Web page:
After opening their first season under McDaniels by losing three straight one-score games, including a blown 20-point lead to Arizona in Week 2, the Raiders (1-3) managed to do enough on the ground and on defense to hold off Russell Wilson and the Broncos (2-2).

“We kind of had the mindset we wanted this to be a physical game and leaned on Josh and the running game a little bit more than what we have and really established that,” McDaniels said. “Our goal was to try to make it that kind of game and make it a fourth-quarter game.”

Maxx Crosby had two of Las Vegas’ three sacks, and Robertson had the game-changing play late in the first half as Denver repeatedly failed to take advantage of good field position.

After getting a 5-yard TD pass from Wilson to Courtland Sutton to cap a 34-yard drive in the first quarter, the Broncos turned three other chances with prime field position into one field goal and the fumble by Melvin Gordon III that Robertson returned for the touchdown.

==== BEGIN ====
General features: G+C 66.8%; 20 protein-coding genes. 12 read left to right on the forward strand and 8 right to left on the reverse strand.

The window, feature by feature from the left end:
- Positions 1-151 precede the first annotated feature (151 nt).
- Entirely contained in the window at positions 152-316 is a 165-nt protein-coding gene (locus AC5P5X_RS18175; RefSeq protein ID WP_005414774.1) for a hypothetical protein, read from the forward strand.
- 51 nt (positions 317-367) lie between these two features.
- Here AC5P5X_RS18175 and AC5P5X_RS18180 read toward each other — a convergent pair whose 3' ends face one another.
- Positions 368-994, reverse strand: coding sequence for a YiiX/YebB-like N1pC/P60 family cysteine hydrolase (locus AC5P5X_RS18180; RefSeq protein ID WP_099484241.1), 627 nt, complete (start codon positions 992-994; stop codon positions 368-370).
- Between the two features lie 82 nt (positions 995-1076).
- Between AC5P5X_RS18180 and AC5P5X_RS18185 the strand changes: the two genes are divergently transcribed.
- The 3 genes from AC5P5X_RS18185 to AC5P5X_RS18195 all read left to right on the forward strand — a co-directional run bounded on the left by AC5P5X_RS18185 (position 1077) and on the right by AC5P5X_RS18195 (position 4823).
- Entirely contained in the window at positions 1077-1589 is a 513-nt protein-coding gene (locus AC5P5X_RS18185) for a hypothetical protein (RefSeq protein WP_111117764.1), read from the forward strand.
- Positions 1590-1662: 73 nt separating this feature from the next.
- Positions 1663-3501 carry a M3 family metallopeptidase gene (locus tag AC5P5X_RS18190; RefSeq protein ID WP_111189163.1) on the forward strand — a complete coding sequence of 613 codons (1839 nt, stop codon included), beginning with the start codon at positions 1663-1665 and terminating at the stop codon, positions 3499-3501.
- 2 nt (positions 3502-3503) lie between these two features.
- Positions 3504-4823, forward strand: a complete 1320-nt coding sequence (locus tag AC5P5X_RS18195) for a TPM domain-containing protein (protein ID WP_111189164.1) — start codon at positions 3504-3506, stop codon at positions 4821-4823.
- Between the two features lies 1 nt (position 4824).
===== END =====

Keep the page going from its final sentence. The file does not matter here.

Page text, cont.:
Wilson had his most efficient game of his short tenure in Denver, completing 17 of 25 passes for 237 yards and two TDs. He also ran for a 3-yard TD that cut the Raiders’ lead to 25-23 after completing a 55-yard pass to KJ Hamler.

But Denver scored only once on six drives in the second half.

“We have to get better,” first-year coach Nathaniel Hackett said. “Across the board as an offense, I think we will.”

Jacobs put it away with a 7-yard TD run with 2:01 to play. He became the first Raiders player to rush for at least 130 yards and two TDs in a game since Darren McFadden did it in 2011 against the Jets.

“We had to go down there and call game,” Crosby said. “Josh Jacobs is a damn baller. That’s been my brother since day one. I’m so happy for him. He went down there and closed the game.”


Carr didn’t have to do much for the Raiders, completing 21 of 34 passes for 188 yards as Las Vegas got the running game going for the first time this season. Davante Adams had nine catches for 101 yards.